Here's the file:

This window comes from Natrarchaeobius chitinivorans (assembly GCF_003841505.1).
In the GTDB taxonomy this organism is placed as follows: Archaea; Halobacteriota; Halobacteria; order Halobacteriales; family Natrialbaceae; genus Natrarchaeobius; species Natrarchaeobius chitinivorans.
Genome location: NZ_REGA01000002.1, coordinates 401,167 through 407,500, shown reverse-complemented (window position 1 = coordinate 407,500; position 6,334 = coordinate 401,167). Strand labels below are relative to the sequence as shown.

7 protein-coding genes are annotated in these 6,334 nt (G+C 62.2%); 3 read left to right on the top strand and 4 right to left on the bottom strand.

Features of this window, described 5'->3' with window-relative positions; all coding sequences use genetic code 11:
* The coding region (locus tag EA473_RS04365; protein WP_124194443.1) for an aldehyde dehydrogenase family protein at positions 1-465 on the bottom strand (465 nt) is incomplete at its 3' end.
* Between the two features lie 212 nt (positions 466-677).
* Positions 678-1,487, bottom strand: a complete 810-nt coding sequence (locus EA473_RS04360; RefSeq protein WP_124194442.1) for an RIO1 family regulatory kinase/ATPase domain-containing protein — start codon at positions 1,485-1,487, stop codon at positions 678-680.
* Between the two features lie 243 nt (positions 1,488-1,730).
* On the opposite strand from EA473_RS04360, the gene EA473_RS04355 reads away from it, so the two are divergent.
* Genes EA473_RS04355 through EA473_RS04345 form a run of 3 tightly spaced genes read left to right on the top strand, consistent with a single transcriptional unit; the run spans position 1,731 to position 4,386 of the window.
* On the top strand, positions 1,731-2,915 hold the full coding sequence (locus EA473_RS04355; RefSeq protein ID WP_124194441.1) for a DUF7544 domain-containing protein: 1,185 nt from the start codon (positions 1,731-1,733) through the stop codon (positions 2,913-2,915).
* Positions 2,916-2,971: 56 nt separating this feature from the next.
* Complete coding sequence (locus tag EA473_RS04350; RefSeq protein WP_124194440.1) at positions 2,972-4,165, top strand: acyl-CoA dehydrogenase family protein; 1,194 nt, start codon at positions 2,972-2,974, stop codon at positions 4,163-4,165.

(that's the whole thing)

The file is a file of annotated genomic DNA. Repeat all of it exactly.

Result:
This window comes from Natrarchaeobius chitinivorans (assembly GCF_003841505.1).
In the GTDB taxonomy this organism is placed as follows: Archaea; Halobacteriota; Halobacteria; order Halobacteriales; family Natrialbaceae; genus Natrarchaeobius; species Natrarchaeobius chitinivorans.
Genome location: NZ_REGA01000002.1, coordinates 401,167 through 407,500, shown reverse-complemented (window position 1 = coordinate 407,500; position 6,334 = coordinate 401,167). Strand labels below are relative to the sequence as shown.

7 protein-coding genes are annotated in these 6,334 nt (G+C 62.2%); 3 read left to right on the top strand and 4 right to left on the bottom strand.

Features of this window, described 5'->3' with window-relative positions; all coding sequences use genetic code 11:
* The coding region (locus tag EA473_RS04365; protein WP_124194443.1) for an aldehyde dehydrogenase family protein at positions 1-465 on the bottom strand (465 nt) is incomplete at its 3' end.
* Between the two features lie 212 nt (positions 466-677).
* Positions 678-1,487, bottom strand: a complete 810-nt coding sequence (locus EA473_RS04360; RefSeq protein WP_124194442.1) for an RIO1 family regulatory kinase/ATPase domain-containing protein — start codon at positions 1,485-1,487, stop codon at positions 678-680.
* Between the two features lie 243 nt (positions 1,488-1,730).
* On the opposite strand from EA473_RS04360, the gene EA473_RS04355 reads away from it, so the two are divergent.
* Genes EA473_RS04355 through EA473_RS04345 form a run of 3 tightly spaced genes read left to right on the top strand, consistent with a single transcriptional unit; the run spans position 1,731 to position 4,386 of the window.
* On the top strand, positions 1,731-2,915 hold the full coding sequence (locus EA473_RS04355; RefSeq protein ID WP_124194441.1) for a DUF7544 domain-containing protein: 1,185 nt from the start codon (positions 1,731-1,733) through the stop codon (positions 2,913-2,915).
* Positions 2,916-2,971: 56 nt separating this feature from the next.
* Complete coding sequence (locus tag EA473_RS04350; RefSeq protein WP_124194440.1) at positions 2,972-4,165, top strand: acyl-CoA dehydrogenase family protein; 1,194 nt, start codon at positions 2,972-2,974, stop codon at positions 4,163-4,165.